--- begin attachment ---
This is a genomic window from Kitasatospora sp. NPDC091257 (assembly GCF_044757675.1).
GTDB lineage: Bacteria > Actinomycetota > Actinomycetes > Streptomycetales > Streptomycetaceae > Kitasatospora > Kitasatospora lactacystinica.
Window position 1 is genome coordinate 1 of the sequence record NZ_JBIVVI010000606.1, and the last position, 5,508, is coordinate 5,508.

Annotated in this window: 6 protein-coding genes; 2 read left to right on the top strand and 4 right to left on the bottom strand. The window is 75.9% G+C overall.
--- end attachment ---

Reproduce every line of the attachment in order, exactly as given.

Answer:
This is a genomic window from Kitasatospora sp. NPDC091257 (assembly GCF_044757675.1).
GTDB lineage: Bacteria > Actinomycetota > Actinomycetes > Streptomycetales > Streptomycetaceae > Kitasatospora > Kitasatospora lactacystinica.
Window position 1 is genome coordinate 1 of the sequence record NZ_JBIVVI010000606.1, and the last position, 5,508, is coordinate 5,508.

Annotated in this window: 6 protein-coding genes; 2 read left to right on the top strand and 4 right to left on the bottom strand. The window is 75.9% G+C overall.